Another big advantage of online billing is the opportunity to provide help and self-service customer care. Because most customer calls relate to billing questions, the ability to find answers online while paying the bill reduces call center traffic. Answers may come through frequently asked questions (FAQs), account history detail, live-chat customer care, or other channels. Some companies may elect to offer automatic dispute resolution tools, assuming that the amount of the challenged transaction is less than the cost of customer calls. The important outcome of self-service customer care is happier customers who feel their needs are being met quickly and intelligently.

Billers can also provide online self-serve ordering of products and services, such as a cable company allowing customers to add pay-per-view features or premium channels through a direct link from the statement. As the capabilities of broadband cable access continue to grow, customers may be able to order I/P telephony or Internet access with the cable modem or other equipment sent directly to the home. Online instructions for installation could eliminate any need for a truck and technician to come to the house – adding convenience for customers who cannot make time to wait for technicians, and increasing cost savings to the biller. Likewise, a wireless provider may allow customers to perform a plan analysis to select the calling plan that best suits their needs. Or a credit card company could let customers change the billing cycle dates to better suit their bill-paying habits. Almost any service currently performed by customer care representatives (CSRs) can be structured for some degree of online automation.

A word of warning-- research shows that customers adamantly expect that they will still be able to reach a live customer service representative quickly through a toll-free number. Until usage rates are firmly established, keeping call centers adequately staffed is critical to making a smooth transition to e-billing.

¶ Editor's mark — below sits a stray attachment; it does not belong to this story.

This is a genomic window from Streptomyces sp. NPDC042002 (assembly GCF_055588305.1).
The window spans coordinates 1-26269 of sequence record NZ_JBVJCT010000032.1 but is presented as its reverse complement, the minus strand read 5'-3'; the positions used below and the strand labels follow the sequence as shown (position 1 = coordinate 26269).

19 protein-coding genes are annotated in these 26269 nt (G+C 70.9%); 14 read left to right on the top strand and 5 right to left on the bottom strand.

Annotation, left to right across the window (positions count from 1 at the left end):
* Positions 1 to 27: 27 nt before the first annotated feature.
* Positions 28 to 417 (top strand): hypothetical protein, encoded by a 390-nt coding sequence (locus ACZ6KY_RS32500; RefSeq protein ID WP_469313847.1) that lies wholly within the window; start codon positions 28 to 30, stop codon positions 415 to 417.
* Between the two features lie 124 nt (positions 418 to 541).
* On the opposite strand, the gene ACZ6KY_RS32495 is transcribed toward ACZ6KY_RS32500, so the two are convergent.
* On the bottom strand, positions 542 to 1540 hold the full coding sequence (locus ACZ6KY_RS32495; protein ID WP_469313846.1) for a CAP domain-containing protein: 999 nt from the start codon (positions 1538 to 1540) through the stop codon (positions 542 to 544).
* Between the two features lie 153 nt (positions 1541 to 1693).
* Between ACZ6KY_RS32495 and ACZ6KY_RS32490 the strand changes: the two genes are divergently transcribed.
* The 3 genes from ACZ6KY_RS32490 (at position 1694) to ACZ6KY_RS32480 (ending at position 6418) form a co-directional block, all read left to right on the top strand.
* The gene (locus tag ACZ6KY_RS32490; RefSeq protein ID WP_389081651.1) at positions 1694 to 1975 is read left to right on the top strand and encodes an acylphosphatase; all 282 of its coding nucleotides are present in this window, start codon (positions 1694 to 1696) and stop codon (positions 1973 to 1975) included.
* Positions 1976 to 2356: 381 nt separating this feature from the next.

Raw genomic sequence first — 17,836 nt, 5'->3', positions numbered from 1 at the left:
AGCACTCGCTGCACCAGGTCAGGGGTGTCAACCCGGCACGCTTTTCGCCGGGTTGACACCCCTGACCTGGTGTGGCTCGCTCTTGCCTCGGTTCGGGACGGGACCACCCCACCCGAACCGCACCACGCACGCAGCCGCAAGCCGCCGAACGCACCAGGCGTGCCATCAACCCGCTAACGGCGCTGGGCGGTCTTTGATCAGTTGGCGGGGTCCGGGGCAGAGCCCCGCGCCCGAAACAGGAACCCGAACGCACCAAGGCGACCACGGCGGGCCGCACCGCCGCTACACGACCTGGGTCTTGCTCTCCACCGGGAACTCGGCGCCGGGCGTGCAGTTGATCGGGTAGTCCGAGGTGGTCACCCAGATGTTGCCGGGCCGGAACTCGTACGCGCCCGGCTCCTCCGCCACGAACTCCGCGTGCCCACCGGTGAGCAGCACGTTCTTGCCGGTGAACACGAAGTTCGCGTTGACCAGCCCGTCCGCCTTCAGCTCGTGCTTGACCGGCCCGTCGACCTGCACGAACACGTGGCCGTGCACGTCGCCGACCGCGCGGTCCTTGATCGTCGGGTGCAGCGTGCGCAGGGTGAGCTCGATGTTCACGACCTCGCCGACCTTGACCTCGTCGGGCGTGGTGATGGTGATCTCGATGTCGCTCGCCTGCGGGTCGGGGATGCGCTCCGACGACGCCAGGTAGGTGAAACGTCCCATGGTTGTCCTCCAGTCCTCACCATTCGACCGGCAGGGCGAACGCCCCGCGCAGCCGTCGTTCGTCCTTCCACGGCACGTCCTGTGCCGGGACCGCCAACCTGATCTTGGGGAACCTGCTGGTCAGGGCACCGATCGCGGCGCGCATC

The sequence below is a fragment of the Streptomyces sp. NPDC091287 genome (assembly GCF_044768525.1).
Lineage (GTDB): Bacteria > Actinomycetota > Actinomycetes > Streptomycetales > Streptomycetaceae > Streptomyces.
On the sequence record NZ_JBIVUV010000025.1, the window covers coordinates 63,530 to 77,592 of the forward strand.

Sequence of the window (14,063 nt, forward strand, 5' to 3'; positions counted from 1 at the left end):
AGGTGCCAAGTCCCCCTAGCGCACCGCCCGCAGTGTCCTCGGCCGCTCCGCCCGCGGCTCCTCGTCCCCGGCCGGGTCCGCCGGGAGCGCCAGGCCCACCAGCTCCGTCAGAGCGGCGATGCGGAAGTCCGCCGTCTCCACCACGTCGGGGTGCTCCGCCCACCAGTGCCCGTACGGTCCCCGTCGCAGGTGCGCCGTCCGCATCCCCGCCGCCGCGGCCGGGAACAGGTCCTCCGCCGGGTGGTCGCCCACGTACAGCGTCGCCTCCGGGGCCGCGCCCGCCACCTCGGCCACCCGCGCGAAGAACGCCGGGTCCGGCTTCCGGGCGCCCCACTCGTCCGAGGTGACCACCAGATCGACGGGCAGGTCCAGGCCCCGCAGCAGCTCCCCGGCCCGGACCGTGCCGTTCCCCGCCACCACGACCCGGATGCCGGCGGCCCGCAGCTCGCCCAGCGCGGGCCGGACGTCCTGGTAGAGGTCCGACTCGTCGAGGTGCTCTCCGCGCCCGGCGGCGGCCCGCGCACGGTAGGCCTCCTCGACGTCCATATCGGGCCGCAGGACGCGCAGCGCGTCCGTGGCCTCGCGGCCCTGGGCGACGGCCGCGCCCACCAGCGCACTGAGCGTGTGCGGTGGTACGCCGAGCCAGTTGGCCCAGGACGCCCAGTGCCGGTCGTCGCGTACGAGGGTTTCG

A meeting place
Increasingly, Web sites are becoming the visible face of many companies. With the advent of purely online companies such as Amazon.com and eBay, the Web site may be the only presence a customer sees.

When your customers come to pay their bills, they are coming to your place of business. Just as a well-kept office creates an impression, your billing Web site offers the chance to create a strong, favorable image of your brand in the customers’ eyes. It also provides a forum to let customers know more about you as a company. Public service programs, charitable contributions, community outreach events, employee achievements, and other activities of the organization can be spotlighted through direct links from the statement.

Upping the power
While many billers have long recognized the importance of using the statement as a marketing tool, electronic billing has dramatically increased the power of the opportunity. It may be cost savings that first appeals to billers, but it will not be long before costs will be faded line items and the real benefits will begin to pay dividends.

The challenge for the coming months will be to find ways to encourage customers to make the connection to e-billing sites. Going back to the love story analogy, billers must be creative about finding ways to meet their customers on the electronic page. A solid introduction and a good first impression will lay the groundwork for a strong and happy relationship that will continue to grow over the years.

Article courtesey of Family Business Strategies.

About the author: John Korvin can be reached at http://www.youraccounts.com. John Korvin is the president of YourAccounts.Com, which is dedicated to helping companies use Internet bills and statements as an effective means to connect with their business and consumer customers.